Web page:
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From youngster to international Grand Prix horse: Fibonacci

Wednesday, 12 October 2016
From youngster to international Grand Prix horse

Photo (c) Jenny Abrahamsson Fibonacci has jumped to showjumping fame with Meredith Michaels-Beerbaum in the saddle. Photo (c) Jenny Abrahamsson.

In 2014, a white big-jumping gelding caught everybody’s eye in Aachen. His name was Fibonacci, and he was flying the fences with Meredith Michaels-Beerbaum in the saddle. Two years later, Fibonacci is one of the world’s most famous horses and this year he won the team bronze at the Olympic Games. World of Showjumping caught up with Lisen Bratt Fredricson who discovered Fibonacci as a 7-year-old, as well as her stable jockey Stephanie Holmén who competed him the last year before he was sold to Michaels-Beerbaum.

Here’s the story on how Fibonacci went from an unknown 7-year-old, to become a celebrity in the showjumping world.

“The stories I have heard about him when he was first under the saddle, suggest he was quite wild,” Lisen Bratt Fredriscon laughs. “Apparently Fibonacci needed a real specialist on difficult horses on his back, and the first time he had the saddle on he walked around on his hind legs for one full round while he was screaming from his lungs.”

Stephanie Holmén confirms the stories about Fibonacci being quite a wild child: “I know the girl who used to ride him when he was young, and apparently he was quite a handful. She told me that sometimes she could not sleep at night when she knew that she had to ride him the next day, as he could be really frightening as a young horse.”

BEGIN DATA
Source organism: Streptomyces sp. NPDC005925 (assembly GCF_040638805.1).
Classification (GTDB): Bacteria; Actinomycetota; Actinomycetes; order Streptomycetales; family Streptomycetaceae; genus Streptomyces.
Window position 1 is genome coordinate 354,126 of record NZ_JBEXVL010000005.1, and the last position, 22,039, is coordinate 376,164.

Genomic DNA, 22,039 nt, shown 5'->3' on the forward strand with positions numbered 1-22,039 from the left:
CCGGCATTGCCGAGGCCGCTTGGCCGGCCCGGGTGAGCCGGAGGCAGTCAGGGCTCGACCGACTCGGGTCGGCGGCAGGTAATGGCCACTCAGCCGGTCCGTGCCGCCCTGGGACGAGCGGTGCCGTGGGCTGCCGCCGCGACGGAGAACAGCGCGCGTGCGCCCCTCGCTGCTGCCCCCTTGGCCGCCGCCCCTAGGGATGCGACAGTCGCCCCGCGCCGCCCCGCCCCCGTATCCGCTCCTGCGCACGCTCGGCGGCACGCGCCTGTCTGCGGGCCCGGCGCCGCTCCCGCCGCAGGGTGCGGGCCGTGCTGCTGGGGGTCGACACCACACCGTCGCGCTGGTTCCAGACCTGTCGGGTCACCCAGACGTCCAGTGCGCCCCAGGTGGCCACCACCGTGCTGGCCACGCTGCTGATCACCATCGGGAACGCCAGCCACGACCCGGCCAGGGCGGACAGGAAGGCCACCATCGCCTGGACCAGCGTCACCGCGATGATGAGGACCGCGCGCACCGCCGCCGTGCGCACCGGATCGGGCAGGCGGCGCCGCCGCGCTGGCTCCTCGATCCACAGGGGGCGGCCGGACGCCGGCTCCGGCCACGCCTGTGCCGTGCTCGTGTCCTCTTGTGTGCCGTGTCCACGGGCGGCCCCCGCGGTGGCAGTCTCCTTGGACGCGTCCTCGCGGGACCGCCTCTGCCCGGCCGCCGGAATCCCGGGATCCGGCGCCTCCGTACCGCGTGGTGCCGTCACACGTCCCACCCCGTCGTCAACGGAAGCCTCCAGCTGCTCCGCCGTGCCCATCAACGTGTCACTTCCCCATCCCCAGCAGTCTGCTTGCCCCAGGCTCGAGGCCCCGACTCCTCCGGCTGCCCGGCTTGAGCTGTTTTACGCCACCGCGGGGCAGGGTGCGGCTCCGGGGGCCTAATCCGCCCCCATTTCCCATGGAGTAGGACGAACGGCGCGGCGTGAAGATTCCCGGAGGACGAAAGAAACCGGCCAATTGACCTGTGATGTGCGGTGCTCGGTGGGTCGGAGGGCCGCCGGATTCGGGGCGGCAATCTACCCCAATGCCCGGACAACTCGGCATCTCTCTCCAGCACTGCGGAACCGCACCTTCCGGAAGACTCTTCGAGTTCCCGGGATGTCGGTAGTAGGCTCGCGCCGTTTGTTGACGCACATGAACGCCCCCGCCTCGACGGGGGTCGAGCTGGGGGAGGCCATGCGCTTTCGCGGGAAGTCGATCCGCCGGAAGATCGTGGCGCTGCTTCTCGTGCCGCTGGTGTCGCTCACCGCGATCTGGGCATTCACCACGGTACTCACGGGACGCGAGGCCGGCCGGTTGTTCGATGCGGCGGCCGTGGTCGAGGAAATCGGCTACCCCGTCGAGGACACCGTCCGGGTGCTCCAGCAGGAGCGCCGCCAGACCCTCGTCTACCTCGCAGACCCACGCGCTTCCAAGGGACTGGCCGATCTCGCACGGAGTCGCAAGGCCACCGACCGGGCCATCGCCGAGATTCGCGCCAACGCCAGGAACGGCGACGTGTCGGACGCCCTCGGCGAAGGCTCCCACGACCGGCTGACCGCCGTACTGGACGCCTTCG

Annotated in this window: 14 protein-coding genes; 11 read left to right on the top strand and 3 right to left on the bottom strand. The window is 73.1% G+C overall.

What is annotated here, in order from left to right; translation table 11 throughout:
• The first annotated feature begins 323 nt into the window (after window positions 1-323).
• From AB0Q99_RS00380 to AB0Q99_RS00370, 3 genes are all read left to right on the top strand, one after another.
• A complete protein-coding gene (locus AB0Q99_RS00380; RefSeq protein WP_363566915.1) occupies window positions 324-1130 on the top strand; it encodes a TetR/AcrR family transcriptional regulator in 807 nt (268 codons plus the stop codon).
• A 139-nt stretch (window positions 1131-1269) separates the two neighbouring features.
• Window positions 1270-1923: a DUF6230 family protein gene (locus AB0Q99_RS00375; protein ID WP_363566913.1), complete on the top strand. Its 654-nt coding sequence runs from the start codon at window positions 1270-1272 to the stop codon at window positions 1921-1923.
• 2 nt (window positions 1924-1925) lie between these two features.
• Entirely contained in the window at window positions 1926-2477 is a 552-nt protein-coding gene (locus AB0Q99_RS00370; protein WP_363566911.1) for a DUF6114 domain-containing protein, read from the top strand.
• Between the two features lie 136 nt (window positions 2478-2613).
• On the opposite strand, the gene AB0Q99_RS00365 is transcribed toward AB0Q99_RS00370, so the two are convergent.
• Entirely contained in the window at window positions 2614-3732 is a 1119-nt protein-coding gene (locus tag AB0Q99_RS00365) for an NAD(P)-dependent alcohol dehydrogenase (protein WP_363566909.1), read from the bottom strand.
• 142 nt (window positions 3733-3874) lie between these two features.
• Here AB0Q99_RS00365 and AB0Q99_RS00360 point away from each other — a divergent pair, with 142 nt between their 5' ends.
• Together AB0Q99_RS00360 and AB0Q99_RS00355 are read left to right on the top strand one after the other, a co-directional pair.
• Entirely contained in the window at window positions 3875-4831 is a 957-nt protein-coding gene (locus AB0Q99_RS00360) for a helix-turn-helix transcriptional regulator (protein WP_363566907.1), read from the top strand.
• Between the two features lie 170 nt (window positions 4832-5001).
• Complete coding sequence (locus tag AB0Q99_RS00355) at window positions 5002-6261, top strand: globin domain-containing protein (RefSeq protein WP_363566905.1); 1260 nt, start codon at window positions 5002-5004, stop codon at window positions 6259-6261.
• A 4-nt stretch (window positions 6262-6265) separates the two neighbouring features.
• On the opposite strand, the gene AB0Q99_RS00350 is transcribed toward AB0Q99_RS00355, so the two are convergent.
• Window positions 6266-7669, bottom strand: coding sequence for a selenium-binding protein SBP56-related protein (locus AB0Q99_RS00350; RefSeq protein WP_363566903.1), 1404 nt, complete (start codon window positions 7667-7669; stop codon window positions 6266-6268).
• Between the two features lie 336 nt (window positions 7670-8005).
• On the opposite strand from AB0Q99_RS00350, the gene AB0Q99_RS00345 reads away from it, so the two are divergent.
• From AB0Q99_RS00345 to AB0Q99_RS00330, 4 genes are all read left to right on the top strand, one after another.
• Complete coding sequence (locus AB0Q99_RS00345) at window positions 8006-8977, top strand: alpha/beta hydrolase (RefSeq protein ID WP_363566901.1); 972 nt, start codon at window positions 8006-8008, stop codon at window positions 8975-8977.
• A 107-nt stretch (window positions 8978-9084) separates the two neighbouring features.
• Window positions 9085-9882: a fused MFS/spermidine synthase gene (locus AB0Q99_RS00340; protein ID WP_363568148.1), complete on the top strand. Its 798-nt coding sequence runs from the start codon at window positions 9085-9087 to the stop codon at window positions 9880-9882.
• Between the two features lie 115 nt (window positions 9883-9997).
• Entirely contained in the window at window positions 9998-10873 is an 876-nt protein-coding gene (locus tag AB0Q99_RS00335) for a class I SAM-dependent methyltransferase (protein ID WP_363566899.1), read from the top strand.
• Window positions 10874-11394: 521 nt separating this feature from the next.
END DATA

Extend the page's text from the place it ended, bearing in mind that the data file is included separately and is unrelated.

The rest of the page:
However, the first time Lisen saw Fibonacci he had – luckily – calmed down. “The first I saw of Fibonacci – or Fendi as he was called back then – was on a video I received of him jumping the year he was seven,” Lisen recalls. “I was not too impressed with the way he was jumping; he jumped too straight with his front legs as well as his back– and his technique made him seem a bit behind the fence all the time. I also did not really like his breeding all that much,” Lisen reveals about her first impressions.

“The next time I saw him, was at a young horse competition in Sweden. In the ring he caught my eye; and he had something – even though I still was of the opinion that he jumped with his front legs too straight. However, Fibonacci looked untouched by what he was doing – it was effortless from his side. Fibonacci also looked as if he had a lot of power when he went off the ground, and in the jump itself – he really had a way to back off the fence and still stay powerful. That being said, he did not look so easy to ride with his special technique as well as lacking rideability between the fences – he was running a lot after the jumps,” Lisen tells.

“I asked to try him, but there was already a Dutch rider interested – but it turned out Fibonacci was too difficult and I got the chance to sit on him. My feeling the first time I jumped him on an oxer that was a bit bigger was the same as it had looked from the ground. He had a lot of power, and also a lot of balance, in his jump. But, he was running after the fences and was quite strong. My thought was that if we could get his rideability better with a lot of flat work, he would get better,” explains Lisen.

“In the end, that was what he needed – a lot of classical flat work. He had to learn to carry himself and find his own balance, as well as taking the connection to the bit. To learn to go forwards and come back was also something we had to work a lot on with him. In the end he got much stronger in his body. I don’t know what would have become of him if he had not responded to the intense flatwork we gave him,” Lisen reflects.